Anecdotally, Sanfilippo suggests that many people find Cortana gets in the way of work and does not actually do what they want. "Eighty percent of the time it just searches the web for what I want. It bugs me that Microsoft talks about it as a success when most people probably just get annoyed by it," he says.
The danger for Microsoft is that a rival assistant such as Amazon's Alexa or Google's Assistant becomes the de-facto standard way for end users to access AI services and enterprise AI systems. If that happens, Cortana could become the digital assistant equivalent of Windows Phone: a largely irrelevant entity that few people use and even fewer developers bother integrating with.
Sanfilippo points out that many investments in AI have been written off in the past, so there's a very real risk that Microsoft could abandon Cortana in two or three years' time.
Strong in the cloud
The good news for Microsoft is that even if Cortana is relatively weak, it has a very real competitive advantage in the cloud, where it can harness the computing power of Azure to do intensive computational AI work (such as translating all 1,440 pages of War and Peace from Russian to English in 2.5 seconds.) It can also offer this power to third parties.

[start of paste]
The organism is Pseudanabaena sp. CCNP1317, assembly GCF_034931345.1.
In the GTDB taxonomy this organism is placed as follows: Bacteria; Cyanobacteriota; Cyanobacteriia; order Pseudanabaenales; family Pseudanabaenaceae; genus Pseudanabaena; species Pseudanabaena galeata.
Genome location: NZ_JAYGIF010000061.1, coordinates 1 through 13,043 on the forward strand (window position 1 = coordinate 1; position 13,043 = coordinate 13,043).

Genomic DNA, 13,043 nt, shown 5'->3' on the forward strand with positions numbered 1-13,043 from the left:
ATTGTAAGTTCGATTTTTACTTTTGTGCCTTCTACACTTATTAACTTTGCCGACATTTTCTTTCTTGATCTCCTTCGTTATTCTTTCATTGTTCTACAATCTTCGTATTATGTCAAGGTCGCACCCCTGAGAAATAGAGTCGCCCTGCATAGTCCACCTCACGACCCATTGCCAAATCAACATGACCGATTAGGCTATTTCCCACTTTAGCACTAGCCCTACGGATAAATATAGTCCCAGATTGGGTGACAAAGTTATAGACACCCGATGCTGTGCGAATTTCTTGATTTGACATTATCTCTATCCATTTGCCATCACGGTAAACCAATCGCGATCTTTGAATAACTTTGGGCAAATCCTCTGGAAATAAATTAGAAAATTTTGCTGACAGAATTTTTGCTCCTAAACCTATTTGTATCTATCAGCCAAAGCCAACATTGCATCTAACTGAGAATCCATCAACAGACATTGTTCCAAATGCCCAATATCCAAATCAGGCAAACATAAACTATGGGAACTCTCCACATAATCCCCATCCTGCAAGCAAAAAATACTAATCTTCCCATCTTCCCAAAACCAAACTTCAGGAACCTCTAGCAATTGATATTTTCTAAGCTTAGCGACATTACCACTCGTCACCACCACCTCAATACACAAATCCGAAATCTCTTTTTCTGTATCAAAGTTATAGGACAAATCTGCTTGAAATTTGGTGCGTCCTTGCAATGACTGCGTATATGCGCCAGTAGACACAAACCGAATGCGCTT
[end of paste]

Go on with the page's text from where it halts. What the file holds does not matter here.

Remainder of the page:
And with its $26 billion purchase of LinkedIn, Microsoft also has access to a social graph of over 425 million business users. This puts it in a strong position when it comes to offering services based on the combination of AI and social networks — for example by providing customers with a personal newsfeed based on the projects they are working on, or enabling Office to suggest experts to connect with via LinkedIn.
Fear of missing out
David Schubmehl, a research director at IDC, takes a more sanguine view of Microsoft's AI efforts, and says that AI – agents and all – will be central to everything that Microsoft does in a relatively short space of time. "I think as time goes on all enterprise software will have AI functionality, and we are already seeing the green shoots of that," he says.
But, like Sanfilippo, he thinks that some of what Microsoft is saying is motivated by the desire to ensure that it doesn't get left behind. "Four years ago IBM was the only one doing cognitive and AI. Then Google talked about embedding AI into everything. Then Salesforce made its Einstein announcements and Oracle talked about Adaptive Intelligence. That's why Microsoft has established this new division — but I do think it sees AI as where the computing world is moving to."
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